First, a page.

Just like any fast food, it came in a styrofoam container, but it was hot! The fries may be the tastiest I’ve ever had, with just the right amount of seasoning and the perfect crispness. The woman in blue informed me before my meal arrived, that Woodlake DriveInn has the best fries. They visit frequently, and she was right.
When I finished eating, Ali came out to join me at the table.
Curiosity bubbled out of me. “How did you end up in Woodlake, CA of all places?”
Twenty years ago Ali and his brother moved from Yemen to Dearborn, MI and went to work in a factory in Angola, IN, 20 miles south of Dearborn. In their spare time, they worked in restaurants as they picked up English.
Ali’s cousin, Sam, had moved from Fresno to Farmersville and told the brothers that CA was the land of opportunity. They bought the Drive Inn from an Arabian in 2001 and settled in with a plan to succeed.
“This country is amazing. You can be who you are in a free country. In the United States, if you believe you will succeed, you will.”
“We just noticed what people liked and that’s what we served. People order lots of sodas and soft-serve ice cream. And we were friendly. We came out and shook hands with everyone that came.”
The Drive Inn was old in 1961 when it was Floyd’s Drive Inn. He did not know the history of the business, but Ali told me that he had an 80-year-old customer who had worked at the Drive Inn when she was in high school.
When we started, it was just my brother and I and one girl. We worked hard. Now we have six or seven employees.
“My brother wanted to enclose the font, and air-condition a seating area. I wanted to keep it old-fashioned. The community needs something original. We added the awning.”
One customer said, Ali is very friendly. He’s got a great personality.
Her husband added, “And the food is GOOD.”
Ali believes in being generous. A Chamber of Commerce member, he donated a large amount to the Woodlake Valley Cultural Museum, run by the Chamber. His generosity reaches to other organizations as well. He has a soft spot in his heart for lending a helping hand, especially for the schools. He doesn’t always know why the kids are collecting money, though.
“You can never go wrong giving. It always comes back to you.”
It pays off. A few years ago I did a civics exercise in a high school class. Kids had to list ten things they liked about Woodlake, and ten things they would change. Woodlake Drive Inn was always at the top of their list of things they like about their town.
Ali paid for my lunch and then offered me some soft-serve ice cream for desert. It was so tempting. Even the pictures looked good.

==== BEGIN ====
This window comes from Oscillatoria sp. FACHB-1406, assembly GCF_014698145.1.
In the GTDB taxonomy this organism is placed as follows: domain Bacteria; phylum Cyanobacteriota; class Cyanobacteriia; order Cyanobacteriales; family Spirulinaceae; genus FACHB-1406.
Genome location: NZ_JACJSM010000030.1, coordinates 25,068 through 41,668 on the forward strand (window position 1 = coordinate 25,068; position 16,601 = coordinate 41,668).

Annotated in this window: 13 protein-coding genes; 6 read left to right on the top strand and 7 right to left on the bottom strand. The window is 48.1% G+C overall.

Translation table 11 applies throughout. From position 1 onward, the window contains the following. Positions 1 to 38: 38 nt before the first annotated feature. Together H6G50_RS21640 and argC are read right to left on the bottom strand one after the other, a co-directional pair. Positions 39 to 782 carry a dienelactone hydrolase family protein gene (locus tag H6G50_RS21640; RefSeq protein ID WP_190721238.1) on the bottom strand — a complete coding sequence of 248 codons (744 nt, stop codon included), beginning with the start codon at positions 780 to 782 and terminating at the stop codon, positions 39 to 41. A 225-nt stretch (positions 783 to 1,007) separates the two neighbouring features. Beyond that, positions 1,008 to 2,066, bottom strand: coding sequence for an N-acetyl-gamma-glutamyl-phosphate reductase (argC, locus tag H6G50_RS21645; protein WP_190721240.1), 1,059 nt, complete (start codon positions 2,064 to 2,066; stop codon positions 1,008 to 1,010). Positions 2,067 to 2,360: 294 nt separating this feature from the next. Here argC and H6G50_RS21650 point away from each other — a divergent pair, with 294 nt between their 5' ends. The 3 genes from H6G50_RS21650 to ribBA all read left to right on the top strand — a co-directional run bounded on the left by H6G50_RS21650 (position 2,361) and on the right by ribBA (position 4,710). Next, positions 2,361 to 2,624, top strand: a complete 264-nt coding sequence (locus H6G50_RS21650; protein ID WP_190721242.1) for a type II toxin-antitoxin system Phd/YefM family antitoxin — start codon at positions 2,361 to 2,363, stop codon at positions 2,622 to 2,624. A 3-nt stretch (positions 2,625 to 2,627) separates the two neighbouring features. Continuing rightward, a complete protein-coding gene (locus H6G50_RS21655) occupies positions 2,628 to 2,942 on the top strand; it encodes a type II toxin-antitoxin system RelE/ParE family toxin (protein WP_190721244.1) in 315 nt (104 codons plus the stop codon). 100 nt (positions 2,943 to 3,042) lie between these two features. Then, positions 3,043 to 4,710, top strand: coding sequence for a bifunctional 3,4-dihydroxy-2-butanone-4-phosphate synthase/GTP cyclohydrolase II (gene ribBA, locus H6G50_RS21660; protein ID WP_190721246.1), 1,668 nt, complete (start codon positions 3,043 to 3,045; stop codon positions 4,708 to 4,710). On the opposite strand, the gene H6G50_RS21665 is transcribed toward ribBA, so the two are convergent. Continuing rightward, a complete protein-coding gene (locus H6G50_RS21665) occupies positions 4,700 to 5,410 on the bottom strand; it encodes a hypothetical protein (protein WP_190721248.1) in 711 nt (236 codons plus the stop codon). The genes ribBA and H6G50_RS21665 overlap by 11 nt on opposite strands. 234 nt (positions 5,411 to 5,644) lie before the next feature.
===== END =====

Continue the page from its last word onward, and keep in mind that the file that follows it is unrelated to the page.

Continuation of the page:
Are you proud of my self-control? I may go back tomorrow, but I’m not telling.
Woodlake is friendly. Woodlake Drive Inn is the place to network.
Yesterday I made a new Facebook friend while I waited for my food.
Today Vince insisted on trying Woodlake Drive Inn after I told him about the food. A cool breeze blew through the shaded area. A couple sat down across from me at the picnic table while we waited for our lunch. They looked vaguely familiar. After talking to figure out why we knew each other, she gave me her card.
Ali left me with this quote before he got back to work.
“If I didn’t work here. I’d still live here. I walk down the street and people don’t turn away. They say hi. I love Woodlake.”
So next time you come to Woodlake head for the old-fashioned burger shack, Woodlake Drive Inn. Guy Fieri would be proud.
What is the favorite local restaurant in your town?
If you enjoyed this article, please share it on social media or email it to a friend who might enjoy visiting Woodlake Drive Inn.
Woodlake True Value Hardware Store Celebrating 100 Years of Continuous Service in 2017.
The day had turned out to be a typical Central Valley day, 104 degrees in the shade, and there was no shade. At 1:40 p.m. I rushed out of my car parked four feet from the new True Value Woodlake Hardware Store entrance for my 1:30 interview with Andrew Dorais and Russ Howard, the co-managers of the store.
A traffic accident on the freeway from Visalia, 20 miles west of town, had slowed me for an hour, so YES, I was late when I got there.
One of our Woodlake Chamber of Commerce Car Show posters had front and center position on the front door.
Yeah! Good advertisement!
The door opened and air-conditioning already started to cool me down and settle my driving nerves. Leanne Jones greeted me with a smile, and Andrew and Russ came out to usher me back to the hardware office for our scheduled appointment.
The City of Woodlake commissioned me to write several articles about the different businesses in Woodlake for their magazine, and Andrew met me on the street the on Thursday, June 30 and immediately set an appointment for the next day.
Both Andrew and Russ have talked to me in the past, so I began by asking them how they were doing with the lofty goals they had set when they began working November 1st. Unlike me and my goals, they have achieved all of them and thank the community of Woodlake for the show of support.
8 Reasons to Shop Local
Woodlake is a bedroom community of Visalia. It isn’t far, but it is. It’s twenty miles, and even farther to the hardware stores in town. Some people might even go to Fresno which is about 45 miles away or Bakersfield – 60 miles away.
NOT ME! I think I’ll stay in Woodlake.
Together Russ and Andrew explained eight reasons to shop local rather than going to Visalia or Fresno for hardware and building needs.
They have what I need in the store for building, decorating, and fixing things around the home.
If they don’t have what I need in the store, I can order online through the True Value online website and it comes at no charge. That’s a big bonus for those of us who live even farther out in the country.